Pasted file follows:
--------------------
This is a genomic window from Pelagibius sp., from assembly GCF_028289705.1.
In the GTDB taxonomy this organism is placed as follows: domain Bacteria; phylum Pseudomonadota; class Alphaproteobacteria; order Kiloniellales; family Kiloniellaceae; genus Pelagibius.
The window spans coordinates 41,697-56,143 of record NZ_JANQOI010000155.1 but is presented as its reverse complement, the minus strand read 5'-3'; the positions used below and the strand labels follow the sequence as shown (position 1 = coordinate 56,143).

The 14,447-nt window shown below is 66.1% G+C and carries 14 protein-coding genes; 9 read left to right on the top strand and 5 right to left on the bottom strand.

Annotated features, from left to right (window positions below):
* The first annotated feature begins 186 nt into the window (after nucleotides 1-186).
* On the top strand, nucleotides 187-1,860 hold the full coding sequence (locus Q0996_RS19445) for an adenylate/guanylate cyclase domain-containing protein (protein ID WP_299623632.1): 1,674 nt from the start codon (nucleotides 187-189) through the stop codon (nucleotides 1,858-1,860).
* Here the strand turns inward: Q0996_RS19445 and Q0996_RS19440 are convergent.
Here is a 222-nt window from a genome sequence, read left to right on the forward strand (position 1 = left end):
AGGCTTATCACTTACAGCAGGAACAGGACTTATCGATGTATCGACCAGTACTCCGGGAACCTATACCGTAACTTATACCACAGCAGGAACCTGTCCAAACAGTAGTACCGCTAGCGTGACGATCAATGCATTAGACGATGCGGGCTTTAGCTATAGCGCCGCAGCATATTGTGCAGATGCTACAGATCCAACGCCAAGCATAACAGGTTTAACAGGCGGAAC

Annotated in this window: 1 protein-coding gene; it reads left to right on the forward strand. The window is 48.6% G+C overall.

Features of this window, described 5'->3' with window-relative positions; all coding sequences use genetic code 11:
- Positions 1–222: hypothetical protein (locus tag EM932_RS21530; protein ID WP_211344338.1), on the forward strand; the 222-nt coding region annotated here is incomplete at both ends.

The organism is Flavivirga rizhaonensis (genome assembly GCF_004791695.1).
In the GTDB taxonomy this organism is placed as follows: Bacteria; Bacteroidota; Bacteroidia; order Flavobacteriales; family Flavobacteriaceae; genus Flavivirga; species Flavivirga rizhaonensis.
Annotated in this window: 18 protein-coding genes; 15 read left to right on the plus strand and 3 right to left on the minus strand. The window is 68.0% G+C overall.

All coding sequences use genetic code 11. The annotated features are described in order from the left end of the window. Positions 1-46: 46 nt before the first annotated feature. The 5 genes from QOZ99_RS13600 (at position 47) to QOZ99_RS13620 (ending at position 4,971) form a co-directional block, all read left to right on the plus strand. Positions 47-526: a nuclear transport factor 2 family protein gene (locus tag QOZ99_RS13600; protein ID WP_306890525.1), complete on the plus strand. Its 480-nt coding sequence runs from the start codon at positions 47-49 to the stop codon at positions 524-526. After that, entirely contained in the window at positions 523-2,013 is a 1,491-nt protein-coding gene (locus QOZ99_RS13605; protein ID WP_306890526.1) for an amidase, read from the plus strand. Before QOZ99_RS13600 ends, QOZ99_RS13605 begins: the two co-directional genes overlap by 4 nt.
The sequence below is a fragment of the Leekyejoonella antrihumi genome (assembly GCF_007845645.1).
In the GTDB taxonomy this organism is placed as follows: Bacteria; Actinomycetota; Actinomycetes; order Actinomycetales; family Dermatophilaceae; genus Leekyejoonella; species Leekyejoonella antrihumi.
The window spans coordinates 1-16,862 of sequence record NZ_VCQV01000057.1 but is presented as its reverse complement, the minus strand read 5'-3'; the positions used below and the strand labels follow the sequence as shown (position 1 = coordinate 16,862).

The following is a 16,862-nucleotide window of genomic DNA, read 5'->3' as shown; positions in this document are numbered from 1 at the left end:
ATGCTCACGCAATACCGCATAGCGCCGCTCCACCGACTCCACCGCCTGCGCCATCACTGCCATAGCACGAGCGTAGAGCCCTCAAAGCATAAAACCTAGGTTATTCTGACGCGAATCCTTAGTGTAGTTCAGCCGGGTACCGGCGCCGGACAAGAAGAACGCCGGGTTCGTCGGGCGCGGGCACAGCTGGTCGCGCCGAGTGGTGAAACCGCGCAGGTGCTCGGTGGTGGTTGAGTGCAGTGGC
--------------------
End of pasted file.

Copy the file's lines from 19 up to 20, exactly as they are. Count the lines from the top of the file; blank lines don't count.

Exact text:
In the GTDB taxonomy this organism is placed as follows: Bacteria; Actinomycetota; Actinomycetes; order Actinomycetales; family Dermatophilaceae; genus Leekyejoonella; species Leekyejoonella antrihumi.
The window spans coordinates 1-16,862 of sequence record NZ_VCQV01000057.1 but is presented as its reverse complement, the minus strand read 5'-3'; the positions used below and the strand labels follow the sequence as shown (position 1 = coordinate 16,862).